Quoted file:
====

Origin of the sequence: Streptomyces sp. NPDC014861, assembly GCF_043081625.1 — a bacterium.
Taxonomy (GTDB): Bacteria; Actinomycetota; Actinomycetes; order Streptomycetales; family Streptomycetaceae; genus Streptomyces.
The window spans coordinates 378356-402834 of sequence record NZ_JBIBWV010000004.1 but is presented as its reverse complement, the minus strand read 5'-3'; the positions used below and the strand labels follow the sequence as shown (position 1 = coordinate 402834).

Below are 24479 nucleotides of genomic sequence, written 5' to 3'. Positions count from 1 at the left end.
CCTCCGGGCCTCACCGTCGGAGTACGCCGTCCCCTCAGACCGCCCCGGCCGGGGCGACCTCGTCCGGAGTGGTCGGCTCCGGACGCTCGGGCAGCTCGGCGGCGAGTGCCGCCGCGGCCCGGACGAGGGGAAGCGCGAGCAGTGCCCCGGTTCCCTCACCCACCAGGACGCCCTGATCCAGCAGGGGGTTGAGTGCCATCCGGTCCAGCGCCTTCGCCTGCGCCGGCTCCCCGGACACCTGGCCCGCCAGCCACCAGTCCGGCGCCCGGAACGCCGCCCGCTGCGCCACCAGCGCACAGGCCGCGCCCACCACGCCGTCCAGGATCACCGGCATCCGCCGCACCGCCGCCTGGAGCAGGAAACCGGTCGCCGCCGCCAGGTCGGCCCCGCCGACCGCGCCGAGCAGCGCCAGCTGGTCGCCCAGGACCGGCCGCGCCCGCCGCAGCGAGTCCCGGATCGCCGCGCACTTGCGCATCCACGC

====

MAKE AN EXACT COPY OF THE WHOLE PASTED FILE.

Origin of the sequence: Streptomyces sp. NPDC014861, assembly GCF_043081625.1 — a bacterium.
Taxonomy (GTDB): Bacteria; Actinomycetota; Actinomycetes; order Streptomycetales; family Streptomycetaceae; genus Streptomyces.
The window spans coordinates 378356-402834 of sequence record NZ_JBIBWV010000004.1 but is presented as its reverse complement, the minus strand read 5'-3'; the positions used below and the strand labels follow the sequence as shown (position 1 = coordinate 402834).

Below are 24479 nucleotides of genomic sequence, written 5' to 3'. Positions count from 1 at the left end.
CCTCCGGGCCTCACCGTCGGAGTACGCCGTCCCCTCAGACCGCCCCGGCCGGGGCGACCTCGTCCGGAGTGGTCGGCTCCGGACGCTCGGGCAGCTCGGCGGCGAGTGCCGCCGCGGCCCGGACGAGGGGAAGCGCGAGCAGTGCCCCGGTTCCCTCACCCACCAGGACGCCCTGATCCAGCAGGGGGTTGAGTGCCATCCGGTCCAGCGCCTTCGCCTGCGCCGGCTCCCCGGACACCTGGCCCGCCAGCCACCAGTCCGGCGCCCGGAACGCCGCCCGCTGCGCCACCAGCGCACAGGCCGCGCCCACCACGCCGTCCAGGATCACCGGCATCCGCCGCACCGCCGCCTGGAGCAGGAAACCGGTCGCCGCCGCCAGGTCGGCCCCGCCGACCGCGCCGAGCAGCGCCAGCTGGTCGCCCAGGACCGGCCGCGCCCGCCGCAGCGAGTCCCGGATCGCCGCGCACTTGCGCATCCACGC